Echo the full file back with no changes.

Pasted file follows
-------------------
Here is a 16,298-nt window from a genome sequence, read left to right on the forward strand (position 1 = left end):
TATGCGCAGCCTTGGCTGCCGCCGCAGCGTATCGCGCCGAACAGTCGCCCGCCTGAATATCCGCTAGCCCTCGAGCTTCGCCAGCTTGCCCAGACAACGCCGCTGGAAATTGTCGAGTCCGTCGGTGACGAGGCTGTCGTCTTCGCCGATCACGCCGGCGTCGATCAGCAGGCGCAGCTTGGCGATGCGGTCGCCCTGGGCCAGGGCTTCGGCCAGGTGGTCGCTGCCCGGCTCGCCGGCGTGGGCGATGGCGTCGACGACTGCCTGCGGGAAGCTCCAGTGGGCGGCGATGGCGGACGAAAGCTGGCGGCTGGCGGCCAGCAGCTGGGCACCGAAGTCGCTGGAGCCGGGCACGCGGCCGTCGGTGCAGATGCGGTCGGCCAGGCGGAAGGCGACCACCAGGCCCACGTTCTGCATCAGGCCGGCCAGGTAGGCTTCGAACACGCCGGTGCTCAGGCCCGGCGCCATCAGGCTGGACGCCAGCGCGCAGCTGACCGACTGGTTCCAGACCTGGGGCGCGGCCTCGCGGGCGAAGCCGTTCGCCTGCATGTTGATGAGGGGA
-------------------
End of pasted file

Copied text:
Here is a 16,298-nt window from a genome sequence, read left to right on the forward strand (position 1 = left end):
TATGCGCAGCCTTGGCTGCCGCCGCAGCGTATCGCGCCGAACAGTCGCCCGCCTGAATATCCGCTAGCCCTCGAGCTTCGCCAGCTTGCCCAGACAACGCCGCTGGAAATTGTCGAGTCCGTCGGTGACGAGGCTGTCGTCTTCGCCGATCACGCCGGCGTCGATCAGCAGGCGCAGCTTGGCGATGCGGTCGCCCTGGGCCAGGGCTTCGGCCAGGTGGTCGCTGCCCGGCTCGCCGGCGTGGGCGATGGCGTCGACGACTGCCTGCGGGAAGCTCCAGTGGGCGGCGATGGCGGACGAAAGCTGGCGGCTGGCGGCCAGCAGCTGGGCACCGAAGTCGCTGGAGCCGGGCACGCGGCCGTCGGTGCAGATGCGGTCGGCCAGGCGGAAGGCGACCACCAGGCCCACGTTCTGCATCAGGCCGGCCAGGTAGGCTTCGAACACGCCGGTGCTCAGGCCCGGCGCCATCAGGCTGGACGCCAGCGCGCAGCTGACCGACTGGTTCCAGACCTGGGGCGCGGCCTCGCGGGCGAAGCCGTTCGCCTGCATGTTGATGAGGGGA